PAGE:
Monday, May 02, 2011

A Few Notes on MacCulloch, Chapter 4

Back to Diarmaid MacCulloch's book, Christianity: The First Three Thousand Years. I mentioned in an earlier post that when it comes to the New Testament and Christian origins, MacCulloch displays a penchant for finding disagreement or contradiction where there isn't any. More of this shows up in Chapter 4.

For example, MacCulloch claims that when Paul refused to accept financial support from churches he was working with at the time, he acted "contrary" to the teaching of Jesus who said that "those who proclaim the gospel should get their living by the gospel." But why is it contrary if Paul, for the sake of his mission, chose to relinquished his rights?

In an attempt to bolster his point, he actually makes matters worse with a complete misreading of 2 Thessalonians 3:6. There Paul instructs Christians at Thessalonica to distance themselves "from any brother who is living in idleness." According to MacCulloch, Paul's rigid work ethic here runs counter to the example of "Jesus and his wandering Twelve." The author appears to have forgotten that he had earlier quoted Jesus to the effect that those engaged in a teaching ministry had a right to be supported. The idle Christians at Thessalonica had not left fishing nets in order to follow and to learn from Jesus. As 2 Thessalonians makes clear, assuming that the return of Christ was just around the corner, they had quit working altogether only to become a public nuisance, which is a vast difference. In the words of Paul, they had gone from busy to being busybodies. Not to mention that MacCulloch shouldn't be quoting Paul from 2 Thessalonians anyway since he earlier claimed that the Apostle didn't write it, labeling it one of the "later pastiches of the authentic letters" (see 97, especially note 53 which can be found on 1025).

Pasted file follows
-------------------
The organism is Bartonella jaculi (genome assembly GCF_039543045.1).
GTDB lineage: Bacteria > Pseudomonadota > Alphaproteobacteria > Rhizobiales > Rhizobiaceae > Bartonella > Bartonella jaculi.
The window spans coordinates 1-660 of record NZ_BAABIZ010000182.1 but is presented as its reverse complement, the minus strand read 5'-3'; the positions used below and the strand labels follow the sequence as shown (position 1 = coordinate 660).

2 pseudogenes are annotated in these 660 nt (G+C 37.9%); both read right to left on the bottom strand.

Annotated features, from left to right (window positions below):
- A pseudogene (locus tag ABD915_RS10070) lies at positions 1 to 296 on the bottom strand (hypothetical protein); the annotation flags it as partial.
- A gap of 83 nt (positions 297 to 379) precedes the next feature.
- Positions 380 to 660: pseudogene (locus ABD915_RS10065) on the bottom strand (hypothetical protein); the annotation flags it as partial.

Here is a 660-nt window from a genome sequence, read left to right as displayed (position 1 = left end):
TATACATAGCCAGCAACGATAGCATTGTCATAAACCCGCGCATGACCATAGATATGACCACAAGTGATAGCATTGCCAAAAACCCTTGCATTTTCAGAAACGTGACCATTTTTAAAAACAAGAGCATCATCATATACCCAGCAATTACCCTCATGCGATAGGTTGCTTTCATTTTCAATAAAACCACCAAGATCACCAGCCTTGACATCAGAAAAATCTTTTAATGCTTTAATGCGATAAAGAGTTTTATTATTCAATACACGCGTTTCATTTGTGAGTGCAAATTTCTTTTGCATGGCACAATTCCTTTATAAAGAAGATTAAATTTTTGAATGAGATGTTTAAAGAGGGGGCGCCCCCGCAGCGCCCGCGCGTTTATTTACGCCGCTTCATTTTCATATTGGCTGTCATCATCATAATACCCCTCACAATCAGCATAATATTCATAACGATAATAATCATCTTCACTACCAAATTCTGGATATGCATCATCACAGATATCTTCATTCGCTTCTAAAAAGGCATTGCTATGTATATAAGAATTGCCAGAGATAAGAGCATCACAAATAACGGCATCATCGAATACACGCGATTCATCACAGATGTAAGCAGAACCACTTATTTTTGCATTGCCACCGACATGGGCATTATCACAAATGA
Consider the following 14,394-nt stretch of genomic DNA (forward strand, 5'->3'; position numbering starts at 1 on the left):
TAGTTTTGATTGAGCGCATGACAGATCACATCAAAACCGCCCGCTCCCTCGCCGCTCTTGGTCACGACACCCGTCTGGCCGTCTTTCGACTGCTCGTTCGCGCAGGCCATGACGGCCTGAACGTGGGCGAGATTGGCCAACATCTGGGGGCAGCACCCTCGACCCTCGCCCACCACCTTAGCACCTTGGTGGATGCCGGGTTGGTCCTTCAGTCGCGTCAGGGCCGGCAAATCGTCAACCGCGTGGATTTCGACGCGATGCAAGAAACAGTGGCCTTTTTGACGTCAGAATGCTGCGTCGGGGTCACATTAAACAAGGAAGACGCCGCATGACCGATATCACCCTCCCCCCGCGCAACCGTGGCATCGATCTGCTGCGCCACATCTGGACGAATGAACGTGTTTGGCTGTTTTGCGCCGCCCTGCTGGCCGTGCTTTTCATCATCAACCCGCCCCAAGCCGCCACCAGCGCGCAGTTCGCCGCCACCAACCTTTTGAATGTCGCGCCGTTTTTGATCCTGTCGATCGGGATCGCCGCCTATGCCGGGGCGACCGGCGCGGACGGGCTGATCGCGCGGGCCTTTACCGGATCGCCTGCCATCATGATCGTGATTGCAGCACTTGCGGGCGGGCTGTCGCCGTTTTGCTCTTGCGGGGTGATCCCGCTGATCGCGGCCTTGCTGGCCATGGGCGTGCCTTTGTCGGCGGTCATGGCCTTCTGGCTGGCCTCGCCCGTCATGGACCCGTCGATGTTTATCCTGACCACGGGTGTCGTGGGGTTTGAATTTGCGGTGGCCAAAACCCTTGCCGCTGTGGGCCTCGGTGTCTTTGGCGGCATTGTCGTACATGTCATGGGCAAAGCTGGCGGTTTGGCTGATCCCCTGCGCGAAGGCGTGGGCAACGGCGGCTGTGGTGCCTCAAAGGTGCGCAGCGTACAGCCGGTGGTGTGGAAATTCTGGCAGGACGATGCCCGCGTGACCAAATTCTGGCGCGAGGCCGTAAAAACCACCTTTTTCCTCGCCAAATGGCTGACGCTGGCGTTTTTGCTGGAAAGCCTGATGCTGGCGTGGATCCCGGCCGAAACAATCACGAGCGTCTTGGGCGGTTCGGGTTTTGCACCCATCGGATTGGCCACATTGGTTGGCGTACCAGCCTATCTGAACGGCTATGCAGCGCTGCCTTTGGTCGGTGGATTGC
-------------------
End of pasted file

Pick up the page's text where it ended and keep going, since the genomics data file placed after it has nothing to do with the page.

Shallow reading of the New Testament turns up again in a discussion of Romans 16. Contrary to MacCulloch, in verses 1 and 2 of that chapter, sister Phoebe, a diakonos of the church at Cenchreae, does not receive a greeting from Paul. Instead, the Apostle instructs the Christian community at Rome to receive her and to give her any help she may need from them. The passage makes clear that Paul had given to Pheobe the responsibility and honor of delivering his Letter to the Romans, a bit of evidence that MacCulloch might have used to strengthen his point about the relatively-high status of women in at least some segments of the first-century church (116-17).

Again, I think that MacCulloch is a pretty good researcher and writer. And I still expect that, in later portions of his book, he'll be able to teach me a few things about Christian history. Until then, I'll say that in these early chapters he should have been more careful, not so quick to question the New Testament.

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